EPC, mentioned some factors in the EPC decision. She noted that the Russian
community had provided many letters of support, some 243, and with such major
documentation, no one on committee had felt this was an easy task nor taken
lightly, but one factor was that this was the only program on campus without
tenure-track faculty. She noted the great need not to have this program
whither, but without tenure-track faculty there was already a withering, and
she supported discontinuance.
Senator Steier spoke as a baseball fan and made
metaphorical comparisons to baseball. He also spoke to the value of people.
Something that does not appear to have value may indeed possess it. He observed
that there had been faculty with health problems who were unable to run the
program, thus leading fewer people to stay in the program, and that using math
in this situation was disingenuous.
general point he did not like the university having its market plan direct
programs. If literature courses were replaced with composition courses this was
not the same. If there was an idea of the university, it had to include a
certain constellation of programs, and the institutional program should be
supported, whether numbers were great or not. Otherwise this whole business
seemed like cold war stuff, and that Russian was not important anymore.
extend debate 15 minutes
Carrington, Heiman m/s
Senator Bernstein echoed Steier. CityCollege
seemed to have many Russian sections, and she asked what was SFSU’s problem.
The university could move this program back into solvency. Once upon a time it
had core faculty, but the campus seemed to be losing sight of what this place
was all about. SFSU was not a college but a university. All through the CUSP
document there were statements made about internationalizing the campus and yet
getting rid of Russian went against this. If the community realized what SFSU
had, the program would grow.
Senator McKeon stated that SDSU’s Russian
program offered only four courses, and yet kept the BA and MA. SFSU was able to
do more courses, and maybe do the same with their program. Another comparison
between the two programs: there were 16 FTE there and here were over 23. The
university traditionally approved a position for around 20 FTE. When she
queried the department chair at SDSU as to how the program could be maintained,
the answer was that the university would support the program because it was
central to the mission of the university. In the new CUSP document, it seemed
important that theory and practice would go together.
Senator Hom also commented on the CUSP report,
and asked how canceling Russian could be consistent with its principles.
Senator Heiman reminded senators that they had
already voted to discontinue the MA in Russian at their last meeting. He recognized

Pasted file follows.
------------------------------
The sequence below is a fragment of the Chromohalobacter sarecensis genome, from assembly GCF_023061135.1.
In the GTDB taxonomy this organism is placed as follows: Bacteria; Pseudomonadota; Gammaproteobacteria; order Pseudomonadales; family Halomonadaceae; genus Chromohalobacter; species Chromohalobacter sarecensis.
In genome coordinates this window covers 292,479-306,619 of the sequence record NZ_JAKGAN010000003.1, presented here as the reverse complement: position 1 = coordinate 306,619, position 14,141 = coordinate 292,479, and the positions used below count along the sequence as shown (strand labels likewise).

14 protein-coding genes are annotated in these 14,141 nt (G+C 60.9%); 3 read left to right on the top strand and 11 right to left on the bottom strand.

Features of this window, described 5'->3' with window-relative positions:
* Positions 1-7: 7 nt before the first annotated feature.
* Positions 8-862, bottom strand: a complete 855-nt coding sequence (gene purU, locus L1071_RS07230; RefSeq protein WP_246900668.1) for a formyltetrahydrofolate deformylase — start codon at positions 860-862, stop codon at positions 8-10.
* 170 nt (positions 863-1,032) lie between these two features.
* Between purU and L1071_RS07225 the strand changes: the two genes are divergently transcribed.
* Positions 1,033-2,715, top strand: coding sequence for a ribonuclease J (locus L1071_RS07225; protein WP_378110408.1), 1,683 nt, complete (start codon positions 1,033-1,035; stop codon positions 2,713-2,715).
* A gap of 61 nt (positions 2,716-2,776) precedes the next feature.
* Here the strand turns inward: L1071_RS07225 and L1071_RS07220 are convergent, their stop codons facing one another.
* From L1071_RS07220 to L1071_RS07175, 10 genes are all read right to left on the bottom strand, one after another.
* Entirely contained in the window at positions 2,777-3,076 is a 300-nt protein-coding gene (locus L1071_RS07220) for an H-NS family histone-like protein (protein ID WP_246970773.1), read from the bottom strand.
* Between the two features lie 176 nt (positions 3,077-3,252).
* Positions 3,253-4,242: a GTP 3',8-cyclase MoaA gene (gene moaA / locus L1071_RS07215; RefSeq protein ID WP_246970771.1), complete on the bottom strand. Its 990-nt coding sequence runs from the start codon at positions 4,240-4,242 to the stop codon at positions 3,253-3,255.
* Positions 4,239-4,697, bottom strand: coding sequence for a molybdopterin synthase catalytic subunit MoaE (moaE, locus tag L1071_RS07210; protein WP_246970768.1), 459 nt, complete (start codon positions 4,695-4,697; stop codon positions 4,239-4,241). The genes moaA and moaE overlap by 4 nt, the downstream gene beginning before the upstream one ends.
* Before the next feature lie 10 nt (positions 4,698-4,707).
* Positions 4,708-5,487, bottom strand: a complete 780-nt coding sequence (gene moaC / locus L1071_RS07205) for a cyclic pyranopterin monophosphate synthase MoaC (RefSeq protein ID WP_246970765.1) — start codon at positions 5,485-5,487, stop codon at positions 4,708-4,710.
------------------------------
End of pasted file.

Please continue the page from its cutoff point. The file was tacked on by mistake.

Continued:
that the Foreign Languages department had taken a strategic stance to preserve
the BA. Repeating some statements he made at the last session, he thought that
having a BA program created legitimacy to allow the creation of a critical
mass. He was troubled by the notion that class size and number of students
determined decisions. When he considered the senate’s role as a visionary body,
and considered what kinds of programs a great university should offer, he felt
that a BA in Russian should be on the list.
Senator Meredith summarized what he regarded as
the three possible options: keeping the minor but with reduced classes; offer
12 classes with the addition of one or two tenure-track faculty to jumpstart
the program; or discontinue. He did not see large numbers of community college
transfers coming if the Russian program were to grow. The program could always
be brought back if discontinued, but as long as interest was at its current
level, he did not see a need to continue.
Senator Steier requested a roll call vote.
26 against discontinuance
Colvin explained that the Academic Senate would recommend against discontinuance.
Agenda Item #6—Recommendation from the Academic Senate Executive
Committee, SFSU: Resolution In
Support Of Re-nominating Kathy Kaiser for Faculty Trustee -1st
Chair Colvin noted that Williams would introduce this item.
Williams, Chelberg m/s/p
Vice-chair Williams spoke of the issue of
re-nominating Kathleen Kaiser as the faculty trustee, and that this resolution
was being distributed throughout the state. Kaiser stood up for the CSU, she
was outspoken, supported faculty, and was an outstanding scholar and
Cherny remarked that he had served with
Kaiser during his term as statewide senate chair and they had visited half the
campuses together, with her stated goal to visit every campus at least once. He
found the description of her in the resolution solid and Williams’
characterization of her as accurate.
The resolution was unanimously
Agenda Item #7—Recommendation from the Curriculum Review & Approval
Committee: Revision of the
Masters in Public Administration—A Consent Item—1st & 2nd
Chair Colvin noted some
typographical errors in
the agenda, and that the degree in question was the MPA, the Masters in Public
Administration. In the absence of CRAC chair Nichols, Senator Boyle would
introduce the proposal.
Senator Boyle stated that the proposal came to